STITS SA-3A PLAYBOY – N8KK
Ray Stits designed the SA-3A Playboy in 1952, which became the third of Ray’s fifteen airplane designs. Ray built the Playboy in just three months during the fall of 1952. After testing and modifying, Ray made plans for the plane available. This particular airplane is one of the aircraft responsible for getting homebuilt aircraft going in the United States. The Playboy was a very popular early design.
The fuselage was constructed of chromoly tubing and was covered with fabric. The wings were made of spruce spars, wood ribs, and were also fabric covered. The prototype SA-3A was powered by an 85 hp Continental engine. The Playboy featured the Stits Bullet Nose Spinner, which was built from a kit manufactured by the Stits Aircraft Corporation.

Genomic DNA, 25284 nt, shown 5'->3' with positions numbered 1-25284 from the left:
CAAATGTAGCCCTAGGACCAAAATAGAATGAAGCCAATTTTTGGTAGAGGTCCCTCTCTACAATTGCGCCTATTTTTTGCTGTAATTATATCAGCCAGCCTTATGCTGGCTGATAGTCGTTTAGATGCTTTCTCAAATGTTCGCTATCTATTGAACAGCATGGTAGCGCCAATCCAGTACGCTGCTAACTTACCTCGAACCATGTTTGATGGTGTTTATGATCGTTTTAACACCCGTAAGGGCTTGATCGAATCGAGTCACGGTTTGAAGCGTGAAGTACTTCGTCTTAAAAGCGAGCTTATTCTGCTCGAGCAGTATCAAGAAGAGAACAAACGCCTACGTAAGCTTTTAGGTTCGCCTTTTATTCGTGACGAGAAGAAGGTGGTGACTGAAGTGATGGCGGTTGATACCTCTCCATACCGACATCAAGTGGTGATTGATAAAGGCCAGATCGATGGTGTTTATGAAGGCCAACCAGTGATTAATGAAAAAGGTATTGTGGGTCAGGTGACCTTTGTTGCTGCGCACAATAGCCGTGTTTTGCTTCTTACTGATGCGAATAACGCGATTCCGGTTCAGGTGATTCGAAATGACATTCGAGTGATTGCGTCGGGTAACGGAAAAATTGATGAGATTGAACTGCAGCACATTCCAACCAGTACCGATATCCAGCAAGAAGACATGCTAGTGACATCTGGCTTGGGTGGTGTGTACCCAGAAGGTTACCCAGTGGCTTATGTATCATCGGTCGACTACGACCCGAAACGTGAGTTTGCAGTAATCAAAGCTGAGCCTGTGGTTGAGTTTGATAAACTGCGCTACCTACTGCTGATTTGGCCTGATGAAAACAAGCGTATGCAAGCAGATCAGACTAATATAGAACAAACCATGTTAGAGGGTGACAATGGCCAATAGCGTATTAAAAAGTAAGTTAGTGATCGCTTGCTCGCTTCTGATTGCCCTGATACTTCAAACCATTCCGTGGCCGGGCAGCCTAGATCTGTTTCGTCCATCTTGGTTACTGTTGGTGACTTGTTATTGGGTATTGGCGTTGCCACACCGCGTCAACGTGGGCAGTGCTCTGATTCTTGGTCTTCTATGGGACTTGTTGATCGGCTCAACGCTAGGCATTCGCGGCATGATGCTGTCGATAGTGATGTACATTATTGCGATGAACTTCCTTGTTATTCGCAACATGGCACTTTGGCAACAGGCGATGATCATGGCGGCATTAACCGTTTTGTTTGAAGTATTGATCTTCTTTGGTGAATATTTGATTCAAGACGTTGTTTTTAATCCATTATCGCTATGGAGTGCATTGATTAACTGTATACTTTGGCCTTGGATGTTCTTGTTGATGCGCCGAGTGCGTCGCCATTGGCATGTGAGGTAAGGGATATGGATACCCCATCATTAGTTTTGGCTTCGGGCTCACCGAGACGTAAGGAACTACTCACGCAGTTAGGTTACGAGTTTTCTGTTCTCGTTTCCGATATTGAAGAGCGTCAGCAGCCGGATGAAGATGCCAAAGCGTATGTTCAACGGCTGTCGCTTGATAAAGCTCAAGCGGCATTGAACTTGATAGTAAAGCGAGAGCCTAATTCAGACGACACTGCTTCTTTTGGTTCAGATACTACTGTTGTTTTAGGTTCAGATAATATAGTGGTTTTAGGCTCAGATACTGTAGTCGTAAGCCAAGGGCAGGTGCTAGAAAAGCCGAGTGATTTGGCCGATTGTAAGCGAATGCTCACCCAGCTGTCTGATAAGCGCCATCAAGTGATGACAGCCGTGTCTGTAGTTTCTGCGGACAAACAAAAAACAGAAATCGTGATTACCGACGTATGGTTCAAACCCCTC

In 1955, Ray was ready to move on to another design, and sold the prototype SA-3A. The Playboy fell to a few different owners, and switched registration numbers. When Michael Coutches obtained the airplane, he wanted to keep the original N8K registration number, however, N8K was flying on the tail of a Temco TT-1 “Pinto” at the time, so the Playboy was re-registered with the number N8KK. Later, the Playboy was obtained by Joseph Lee, who sold the SA-3A to Paul Poberezny and Art Kilps around 1971. Paul and Art sent the airplane to Ray Stits, who restored his prototype Playboy to its original configuration. Ray also repainted the airplane to the original red and white sunburst with inverted letters on the right side.
The prototype Stits SA-3A Playboy was officially donated to the EAA AirVenture Museum in 1973.
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